By Guest Author Rosalyn Leban
If you’ve received an email inviting you to be placed on the waitlist for the fellowship of your dreams, it can seem disappointing or overwhelming. Being placed on the waitlist or listed as an alternate means more waiting, but it is actually very exciting news because it means you can still win the fellowship! I was listed as an alternate for the Critical Language Scholarship to China in 2017 and these are the steps I took before I was promoted to finalist.
Taking these five steps will help to decrease your stress and increase your chances of being promoted:
1. Don’t panic! This is good news.
If you’re disappointed by being placed on the waitlist, try to reframe your thinking and remember that it means you’re still in the running. Remember that being placed on the waitlist means that you still have a chance of receiving the fellowship and that the fellowship committee has faith in your ability to succeed in the program. You would not have been placed on the waitlist if you hadn’t impressed the committee.
Your chances are still good. Because many fellowships draw from similar pools of highly qualified applicants and tend to notify candidates later in the year, it’s likely that some finalists will decline the award because they’ve already accepted jobs or funding from other organizations. Also, some fellowships like Fulbright Awards may receive more funding and be able to accept people from the waitlist (alternates) without any finalists having declined the offer. Just remember: this is not a rejection!
2. Accept your position on the waitlist.
After you’ve received notification of your selection for the waitlist, make sure to read the letter or email very carefully and follow all instructions. Sometimes, being on the waitlist is not an automatic process. There are often strict timelines for accepting a waitlist placement, especially for international fellowships that require visas.
In the case of the Critical Language Scholarship, for example, I had to send a Chinese visa application and photo to the fellowship committee before I could officially be placed on the waitlist. The email from the fellowship committee may, in some cases, allow or require additional materials like updated transcripts or additional letters of recommendation to be submitted for consideration. Make sure to follow all the instructions carefully.
3. Contact the coordinator of your on-campus process.
If you applied through the fellowship’s office at your college or university, make sure to keep the coordinator updated about your application status. Fellowships with an on-campus process usually inform college staff, but setting up a meeting with your campus fellowships advisor shows initiative and ensures that your advisor stays on your side. Some fellowships depend on campus advisors to recommend candidates. The fellowship’s advisor also may know more about the process and when you might hear back from the program about your status based on their experiences with previous applicants.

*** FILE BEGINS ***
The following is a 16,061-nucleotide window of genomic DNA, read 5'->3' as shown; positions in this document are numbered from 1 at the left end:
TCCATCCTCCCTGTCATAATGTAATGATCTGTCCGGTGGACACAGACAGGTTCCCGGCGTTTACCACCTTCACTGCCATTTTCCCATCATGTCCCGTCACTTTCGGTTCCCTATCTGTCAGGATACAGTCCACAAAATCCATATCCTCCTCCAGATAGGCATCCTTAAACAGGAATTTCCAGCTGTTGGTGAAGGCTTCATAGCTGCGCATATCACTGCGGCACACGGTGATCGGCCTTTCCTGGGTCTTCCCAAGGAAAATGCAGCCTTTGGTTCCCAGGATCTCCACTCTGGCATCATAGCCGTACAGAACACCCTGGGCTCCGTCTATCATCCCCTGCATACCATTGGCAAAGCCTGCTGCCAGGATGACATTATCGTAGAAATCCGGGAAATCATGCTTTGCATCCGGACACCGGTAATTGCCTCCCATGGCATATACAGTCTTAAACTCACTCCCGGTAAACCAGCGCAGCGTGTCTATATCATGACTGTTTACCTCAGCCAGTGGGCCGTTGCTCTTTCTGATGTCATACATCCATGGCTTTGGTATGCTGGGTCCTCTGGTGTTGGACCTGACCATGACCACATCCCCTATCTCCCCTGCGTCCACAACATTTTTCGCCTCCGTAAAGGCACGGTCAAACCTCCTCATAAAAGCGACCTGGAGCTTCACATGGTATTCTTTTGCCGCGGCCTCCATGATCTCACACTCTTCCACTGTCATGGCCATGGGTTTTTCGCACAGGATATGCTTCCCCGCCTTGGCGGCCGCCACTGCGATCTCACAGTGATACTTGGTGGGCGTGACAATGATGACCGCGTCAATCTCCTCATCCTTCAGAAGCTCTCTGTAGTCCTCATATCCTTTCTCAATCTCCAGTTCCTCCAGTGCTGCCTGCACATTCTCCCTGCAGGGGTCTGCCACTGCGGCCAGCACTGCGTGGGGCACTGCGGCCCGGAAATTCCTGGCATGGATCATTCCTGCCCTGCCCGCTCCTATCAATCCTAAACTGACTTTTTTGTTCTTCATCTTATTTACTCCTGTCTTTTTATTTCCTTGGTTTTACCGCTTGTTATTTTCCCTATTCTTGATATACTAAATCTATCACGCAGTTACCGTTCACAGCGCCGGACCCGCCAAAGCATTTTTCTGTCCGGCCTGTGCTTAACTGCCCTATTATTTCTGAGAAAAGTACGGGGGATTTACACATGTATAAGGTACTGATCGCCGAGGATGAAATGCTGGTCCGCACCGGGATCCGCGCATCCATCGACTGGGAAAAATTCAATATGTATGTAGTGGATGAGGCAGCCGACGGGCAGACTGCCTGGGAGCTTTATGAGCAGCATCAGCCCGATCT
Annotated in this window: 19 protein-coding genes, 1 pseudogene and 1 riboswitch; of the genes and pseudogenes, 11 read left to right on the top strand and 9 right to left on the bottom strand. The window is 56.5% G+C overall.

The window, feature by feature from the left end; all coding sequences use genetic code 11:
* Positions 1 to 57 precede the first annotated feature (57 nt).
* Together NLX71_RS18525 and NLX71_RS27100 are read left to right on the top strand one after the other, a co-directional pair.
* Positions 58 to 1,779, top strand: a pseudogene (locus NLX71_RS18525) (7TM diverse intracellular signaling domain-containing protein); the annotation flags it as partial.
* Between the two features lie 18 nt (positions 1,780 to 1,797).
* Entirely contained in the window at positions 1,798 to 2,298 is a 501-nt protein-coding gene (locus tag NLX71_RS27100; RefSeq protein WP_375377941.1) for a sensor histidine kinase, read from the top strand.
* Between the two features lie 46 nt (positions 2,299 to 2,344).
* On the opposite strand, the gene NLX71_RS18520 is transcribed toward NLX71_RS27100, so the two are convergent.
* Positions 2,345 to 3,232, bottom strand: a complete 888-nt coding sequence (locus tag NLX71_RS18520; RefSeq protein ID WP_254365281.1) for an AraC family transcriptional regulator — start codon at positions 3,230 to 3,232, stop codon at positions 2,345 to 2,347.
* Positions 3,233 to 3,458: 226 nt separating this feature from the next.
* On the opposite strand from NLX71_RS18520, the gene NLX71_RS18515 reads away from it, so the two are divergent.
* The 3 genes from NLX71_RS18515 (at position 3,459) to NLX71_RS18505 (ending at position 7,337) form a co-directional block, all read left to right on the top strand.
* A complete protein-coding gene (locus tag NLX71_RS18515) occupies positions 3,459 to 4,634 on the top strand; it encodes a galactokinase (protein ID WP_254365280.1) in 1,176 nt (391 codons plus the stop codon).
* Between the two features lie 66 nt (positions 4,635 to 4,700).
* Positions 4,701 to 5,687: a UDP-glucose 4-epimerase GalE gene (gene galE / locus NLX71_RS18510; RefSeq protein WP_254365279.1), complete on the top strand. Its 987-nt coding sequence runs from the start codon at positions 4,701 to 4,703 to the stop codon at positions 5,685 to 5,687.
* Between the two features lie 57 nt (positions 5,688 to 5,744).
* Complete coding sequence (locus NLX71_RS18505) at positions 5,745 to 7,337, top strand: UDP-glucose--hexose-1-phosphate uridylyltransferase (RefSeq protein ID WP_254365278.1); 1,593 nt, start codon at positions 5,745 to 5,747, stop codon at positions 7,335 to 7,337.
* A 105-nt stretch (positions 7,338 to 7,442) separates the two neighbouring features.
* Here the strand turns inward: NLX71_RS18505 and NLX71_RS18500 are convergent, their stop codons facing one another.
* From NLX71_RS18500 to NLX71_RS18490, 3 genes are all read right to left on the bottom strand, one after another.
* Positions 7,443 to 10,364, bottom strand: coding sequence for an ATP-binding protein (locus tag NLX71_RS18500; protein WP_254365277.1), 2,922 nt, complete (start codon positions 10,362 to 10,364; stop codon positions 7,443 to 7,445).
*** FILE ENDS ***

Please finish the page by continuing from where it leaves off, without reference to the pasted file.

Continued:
At this point, you should also reach out to your recommenders and other people who have supported you in your fellowship application. It’s always good to update your recommenders on your progress, and they may also be able to give you advice about your next steps.
4. Develop your “Plan B.”
Even though you may still receive the fellowship, it’s important to have a plan in place in case you aren’t selected from the waitlist. Use the time you spend waiting for a notification to network and apply for other opportunities so that you’re not dependent on funding from the fellowship. Developing a back-up plan also makes waiting for news less stressful and it’s something that’s in your control, unlike your position on the waitlist.
The most important and most difficult part about being on the waitlist is waiting for final notification. Once you’ve read your initial notification email and responded, try not to check your inbox constantly. You may not hear back for a few months, and checking your inbox for a response multiple times a day will not improve your chances. You should remain in touch with your advisors and the administrators of the fellowship as you approach the deadline for promotion from the waitlist. Keep an eye out for a notification, but don’t obsess over it!
Being placed on the waitlist for a fellowship can be stressful, but if you follow these five steps, you can ensure you’ve done all you can to maximize your chances. Keep in mind that your worth is not determined by whether or not you win the fellowship – it is meaningful that you were selected for the waitlist, and applying again in the future is also an option. You can leverage your experience with this application to make your future applications even stronger. Good luck!
Rosalyn Leban is an alumna of the 2018 Fulbright U.S. Student Research Program in Guatemala, the 2018 Davis Projects for Peace Fellowship in Nicaragua, and the 2017 Critical Language Scholarship in China. She graduated from Mount Holyoke College in 2018 and currently works as an immigration paralegal.
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